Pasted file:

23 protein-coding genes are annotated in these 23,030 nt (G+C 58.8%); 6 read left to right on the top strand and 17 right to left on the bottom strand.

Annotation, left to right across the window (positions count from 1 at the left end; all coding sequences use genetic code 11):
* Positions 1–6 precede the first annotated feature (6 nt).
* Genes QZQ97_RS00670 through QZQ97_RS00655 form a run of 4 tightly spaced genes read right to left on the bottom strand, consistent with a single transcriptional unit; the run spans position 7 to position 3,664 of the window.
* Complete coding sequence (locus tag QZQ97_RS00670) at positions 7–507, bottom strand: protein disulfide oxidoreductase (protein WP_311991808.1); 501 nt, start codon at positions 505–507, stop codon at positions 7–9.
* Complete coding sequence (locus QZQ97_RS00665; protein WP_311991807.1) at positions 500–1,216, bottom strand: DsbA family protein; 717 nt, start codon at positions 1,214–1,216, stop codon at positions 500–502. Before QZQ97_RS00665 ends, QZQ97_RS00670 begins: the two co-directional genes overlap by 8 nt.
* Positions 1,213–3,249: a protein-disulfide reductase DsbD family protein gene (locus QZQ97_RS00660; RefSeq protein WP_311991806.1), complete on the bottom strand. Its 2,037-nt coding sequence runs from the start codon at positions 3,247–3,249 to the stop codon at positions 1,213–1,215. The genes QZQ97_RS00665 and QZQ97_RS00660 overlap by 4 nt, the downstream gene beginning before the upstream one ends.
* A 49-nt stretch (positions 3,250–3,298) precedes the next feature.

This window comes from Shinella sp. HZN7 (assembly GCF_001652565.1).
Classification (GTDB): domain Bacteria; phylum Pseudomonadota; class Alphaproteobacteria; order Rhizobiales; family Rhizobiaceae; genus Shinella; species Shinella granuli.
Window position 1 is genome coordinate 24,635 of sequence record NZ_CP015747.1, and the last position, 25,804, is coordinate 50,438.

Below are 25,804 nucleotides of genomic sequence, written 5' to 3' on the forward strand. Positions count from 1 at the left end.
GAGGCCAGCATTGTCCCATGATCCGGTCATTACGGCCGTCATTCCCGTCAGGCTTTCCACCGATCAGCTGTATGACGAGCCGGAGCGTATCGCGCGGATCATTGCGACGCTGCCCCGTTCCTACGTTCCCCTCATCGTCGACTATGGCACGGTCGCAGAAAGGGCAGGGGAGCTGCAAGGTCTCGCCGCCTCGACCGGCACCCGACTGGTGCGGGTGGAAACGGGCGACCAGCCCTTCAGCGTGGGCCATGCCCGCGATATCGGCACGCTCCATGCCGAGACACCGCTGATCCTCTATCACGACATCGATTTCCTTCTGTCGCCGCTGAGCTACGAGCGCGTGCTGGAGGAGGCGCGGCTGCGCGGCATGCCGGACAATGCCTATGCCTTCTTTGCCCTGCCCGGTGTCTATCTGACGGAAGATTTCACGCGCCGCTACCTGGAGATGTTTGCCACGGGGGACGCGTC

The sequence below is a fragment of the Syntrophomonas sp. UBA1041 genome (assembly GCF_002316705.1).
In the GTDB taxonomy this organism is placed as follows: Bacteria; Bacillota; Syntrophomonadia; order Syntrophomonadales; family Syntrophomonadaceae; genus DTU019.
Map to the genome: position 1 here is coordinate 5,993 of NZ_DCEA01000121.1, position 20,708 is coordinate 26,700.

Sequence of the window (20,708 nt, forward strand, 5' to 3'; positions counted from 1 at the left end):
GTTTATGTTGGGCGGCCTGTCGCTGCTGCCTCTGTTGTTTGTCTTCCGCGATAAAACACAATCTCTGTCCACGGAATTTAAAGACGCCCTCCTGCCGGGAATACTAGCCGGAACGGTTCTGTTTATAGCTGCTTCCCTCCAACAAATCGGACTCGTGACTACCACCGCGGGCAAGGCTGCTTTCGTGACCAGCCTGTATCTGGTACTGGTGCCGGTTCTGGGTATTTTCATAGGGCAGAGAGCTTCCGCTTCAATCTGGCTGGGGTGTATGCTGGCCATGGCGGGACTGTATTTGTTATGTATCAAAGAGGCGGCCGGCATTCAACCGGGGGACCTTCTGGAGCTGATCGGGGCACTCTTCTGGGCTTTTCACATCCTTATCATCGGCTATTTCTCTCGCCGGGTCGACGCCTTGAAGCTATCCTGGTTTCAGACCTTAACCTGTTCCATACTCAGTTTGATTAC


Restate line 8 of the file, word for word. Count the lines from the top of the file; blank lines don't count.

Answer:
* A 49-nt stretch (positions 3,250–3,298) precedes the next feature.